[dee-kom-puh-zish-uh n]


the act or process of decomposing.
the state of being decomposed; decay.

Origin of decomposition

1650–60; probably < French décomposition, derivative of décomposer to decompose; see composition Unabridged Based on the Random House Unabridged Dictionary, © Random House, Inc. 2019

Examples from the Web for decomposition

Contemporary Examples of decomposition

Historical Examples of decomposition

Word Origin and History for decomposition

1762, from de- + composition. An earlier word in the same form meant "further compounding of already composite things" (1650s).

Online Etymology Dictionary, © 2010 Douglas Harper

decomposition in Medicine




The act or result of decomposing; disintegration.
Separation into constituents by chemical reaction.
The breakdown or decay of organic materials; lysis.
Related formsde•com′po•sition•al adj.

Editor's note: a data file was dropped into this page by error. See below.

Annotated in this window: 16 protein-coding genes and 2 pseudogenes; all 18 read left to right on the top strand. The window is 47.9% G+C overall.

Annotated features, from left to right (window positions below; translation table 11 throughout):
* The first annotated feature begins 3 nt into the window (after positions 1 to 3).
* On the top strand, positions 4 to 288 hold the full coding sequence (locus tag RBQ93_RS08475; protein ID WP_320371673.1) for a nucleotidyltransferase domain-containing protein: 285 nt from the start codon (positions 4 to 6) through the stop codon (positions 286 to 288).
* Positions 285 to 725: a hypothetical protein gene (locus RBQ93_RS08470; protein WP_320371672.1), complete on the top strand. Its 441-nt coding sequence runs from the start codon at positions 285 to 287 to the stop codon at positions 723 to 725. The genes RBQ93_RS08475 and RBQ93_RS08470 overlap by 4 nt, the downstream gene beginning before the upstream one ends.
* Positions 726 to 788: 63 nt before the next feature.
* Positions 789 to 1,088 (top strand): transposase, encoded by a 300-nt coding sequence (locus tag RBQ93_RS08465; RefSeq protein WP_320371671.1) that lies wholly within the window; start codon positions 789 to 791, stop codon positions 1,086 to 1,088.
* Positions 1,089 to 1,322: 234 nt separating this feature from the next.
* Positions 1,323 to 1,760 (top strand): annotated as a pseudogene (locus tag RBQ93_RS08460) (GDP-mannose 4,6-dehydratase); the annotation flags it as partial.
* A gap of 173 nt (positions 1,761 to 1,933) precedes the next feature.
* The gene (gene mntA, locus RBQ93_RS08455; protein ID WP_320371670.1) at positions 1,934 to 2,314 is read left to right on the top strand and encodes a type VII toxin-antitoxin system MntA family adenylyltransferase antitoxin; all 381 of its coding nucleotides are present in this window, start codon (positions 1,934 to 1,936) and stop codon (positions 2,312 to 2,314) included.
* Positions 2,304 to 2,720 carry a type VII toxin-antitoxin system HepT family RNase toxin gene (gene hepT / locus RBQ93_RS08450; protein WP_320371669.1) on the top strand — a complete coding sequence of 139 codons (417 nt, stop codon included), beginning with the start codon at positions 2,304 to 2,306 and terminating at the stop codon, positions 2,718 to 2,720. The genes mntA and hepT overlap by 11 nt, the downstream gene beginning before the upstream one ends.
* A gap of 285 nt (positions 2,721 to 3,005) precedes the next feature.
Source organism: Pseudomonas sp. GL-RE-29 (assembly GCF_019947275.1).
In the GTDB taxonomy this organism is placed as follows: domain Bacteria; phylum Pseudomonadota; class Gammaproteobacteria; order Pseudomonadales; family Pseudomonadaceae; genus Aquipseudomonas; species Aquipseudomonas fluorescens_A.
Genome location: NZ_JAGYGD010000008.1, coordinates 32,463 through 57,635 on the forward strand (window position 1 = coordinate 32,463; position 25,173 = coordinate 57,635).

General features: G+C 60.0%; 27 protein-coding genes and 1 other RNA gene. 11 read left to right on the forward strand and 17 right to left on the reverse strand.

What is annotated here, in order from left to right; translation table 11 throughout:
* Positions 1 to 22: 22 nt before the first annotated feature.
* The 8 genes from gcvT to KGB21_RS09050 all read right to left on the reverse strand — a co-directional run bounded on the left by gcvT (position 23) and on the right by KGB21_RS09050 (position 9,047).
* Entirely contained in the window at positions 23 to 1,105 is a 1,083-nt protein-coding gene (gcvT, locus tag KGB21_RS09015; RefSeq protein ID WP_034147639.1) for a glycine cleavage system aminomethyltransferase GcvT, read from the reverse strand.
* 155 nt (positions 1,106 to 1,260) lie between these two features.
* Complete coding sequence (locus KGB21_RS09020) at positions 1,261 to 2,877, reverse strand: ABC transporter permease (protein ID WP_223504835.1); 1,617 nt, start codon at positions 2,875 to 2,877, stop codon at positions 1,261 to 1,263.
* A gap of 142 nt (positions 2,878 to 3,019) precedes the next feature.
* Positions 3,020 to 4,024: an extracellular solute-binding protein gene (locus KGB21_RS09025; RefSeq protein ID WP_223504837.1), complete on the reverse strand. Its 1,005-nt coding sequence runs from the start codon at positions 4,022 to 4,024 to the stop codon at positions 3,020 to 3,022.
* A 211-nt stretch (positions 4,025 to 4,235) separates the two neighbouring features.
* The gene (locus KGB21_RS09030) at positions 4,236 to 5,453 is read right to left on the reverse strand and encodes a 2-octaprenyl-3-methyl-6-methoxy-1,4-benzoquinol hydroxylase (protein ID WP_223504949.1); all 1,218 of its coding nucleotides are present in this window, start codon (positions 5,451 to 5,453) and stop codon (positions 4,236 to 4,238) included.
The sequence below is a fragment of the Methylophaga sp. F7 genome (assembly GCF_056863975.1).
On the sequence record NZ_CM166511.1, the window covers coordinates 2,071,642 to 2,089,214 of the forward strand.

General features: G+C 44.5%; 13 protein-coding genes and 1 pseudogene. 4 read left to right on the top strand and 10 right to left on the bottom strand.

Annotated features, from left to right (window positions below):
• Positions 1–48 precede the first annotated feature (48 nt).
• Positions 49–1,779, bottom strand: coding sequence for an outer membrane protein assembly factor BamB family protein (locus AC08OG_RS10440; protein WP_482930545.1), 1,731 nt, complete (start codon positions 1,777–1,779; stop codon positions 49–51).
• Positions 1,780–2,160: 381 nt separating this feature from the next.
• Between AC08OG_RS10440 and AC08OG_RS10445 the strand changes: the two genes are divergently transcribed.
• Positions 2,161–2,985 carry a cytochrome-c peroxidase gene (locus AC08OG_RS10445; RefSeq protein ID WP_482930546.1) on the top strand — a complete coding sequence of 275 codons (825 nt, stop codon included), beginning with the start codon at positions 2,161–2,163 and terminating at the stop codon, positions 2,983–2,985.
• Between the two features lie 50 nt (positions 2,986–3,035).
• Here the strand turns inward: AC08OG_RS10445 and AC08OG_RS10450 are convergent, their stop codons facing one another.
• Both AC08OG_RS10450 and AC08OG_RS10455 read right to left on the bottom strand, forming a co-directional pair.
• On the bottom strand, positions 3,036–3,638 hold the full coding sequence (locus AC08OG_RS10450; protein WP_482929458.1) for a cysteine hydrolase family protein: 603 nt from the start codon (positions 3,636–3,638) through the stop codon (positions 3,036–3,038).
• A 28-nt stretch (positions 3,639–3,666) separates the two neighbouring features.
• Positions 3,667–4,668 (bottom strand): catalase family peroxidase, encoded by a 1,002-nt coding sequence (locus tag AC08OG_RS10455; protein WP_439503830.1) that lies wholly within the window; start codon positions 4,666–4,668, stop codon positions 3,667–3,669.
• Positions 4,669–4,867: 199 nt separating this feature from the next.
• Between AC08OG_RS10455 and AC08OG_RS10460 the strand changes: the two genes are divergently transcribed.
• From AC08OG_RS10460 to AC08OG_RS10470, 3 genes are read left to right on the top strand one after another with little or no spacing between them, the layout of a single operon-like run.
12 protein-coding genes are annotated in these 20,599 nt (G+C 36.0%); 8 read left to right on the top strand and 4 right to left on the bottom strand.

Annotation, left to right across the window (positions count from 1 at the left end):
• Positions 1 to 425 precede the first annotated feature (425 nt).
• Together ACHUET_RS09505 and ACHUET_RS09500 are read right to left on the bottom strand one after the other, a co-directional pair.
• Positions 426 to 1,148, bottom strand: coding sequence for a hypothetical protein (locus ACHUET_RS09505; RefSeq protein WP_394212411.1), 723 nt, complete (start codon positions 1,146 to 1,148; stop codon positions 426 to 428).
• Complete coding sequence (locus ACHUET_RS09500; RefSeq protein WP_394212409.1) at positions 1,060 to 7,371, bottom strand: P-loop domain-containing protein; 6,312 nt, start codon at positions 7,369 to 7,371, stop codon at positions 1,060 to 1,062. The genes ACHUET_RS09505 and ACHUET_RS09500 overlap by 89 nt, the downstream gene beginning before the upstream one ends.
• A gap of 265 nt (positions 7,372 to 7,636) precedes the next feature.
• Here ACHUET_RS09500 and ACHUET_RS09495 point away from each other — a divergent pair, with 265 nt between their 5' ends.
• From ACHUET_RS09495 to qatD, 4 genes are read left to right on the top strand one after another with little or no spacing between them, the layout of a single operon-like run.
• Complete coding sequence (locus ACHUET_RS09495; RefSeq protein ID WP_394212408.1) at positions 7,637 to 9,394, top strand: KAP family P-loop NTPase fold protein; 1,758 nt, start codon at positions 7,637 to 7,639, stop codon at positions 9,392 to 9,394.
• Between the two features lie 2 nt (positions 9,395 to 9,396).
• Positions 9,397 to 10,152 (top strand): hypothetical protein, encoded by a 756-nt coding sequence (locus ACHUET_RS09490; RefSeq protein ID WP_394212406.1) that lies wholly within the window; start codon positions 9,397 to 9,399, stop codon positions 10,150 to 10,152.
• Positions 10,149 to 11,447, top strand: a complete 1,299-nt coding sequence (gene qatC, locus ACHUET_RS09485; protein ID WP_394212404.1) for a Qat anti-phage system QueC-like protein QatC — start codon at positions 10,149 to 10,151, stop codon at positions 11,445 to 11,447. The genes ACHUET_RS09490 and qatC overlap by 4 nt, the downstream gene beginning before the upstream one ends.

The American Heritage® Stedman's Medical Dictionary Copyright © 2002, 2001, 1995 by Houghton Mifflin Company. Published by Houghton Mifflin Company.

decomposition in Science



The separation of a substance into simpler substances or basic elements. Decomposition can be brought about by exposure to heat, light, or chemical or biological activity.
The process of breaking down organic material, such as dead plant or animal tissue, into smaller molecules that are available for use by the organisms of an ecosystem. Decomposition is carried on by bacteria, fungi, protists, worms, and certain other organisms. See more at detritivore.
The American Heritage® Science Dictionary Copyright © 2011. Published by Houghton Mifflin Harcourt Publishing Company. All rights reserved.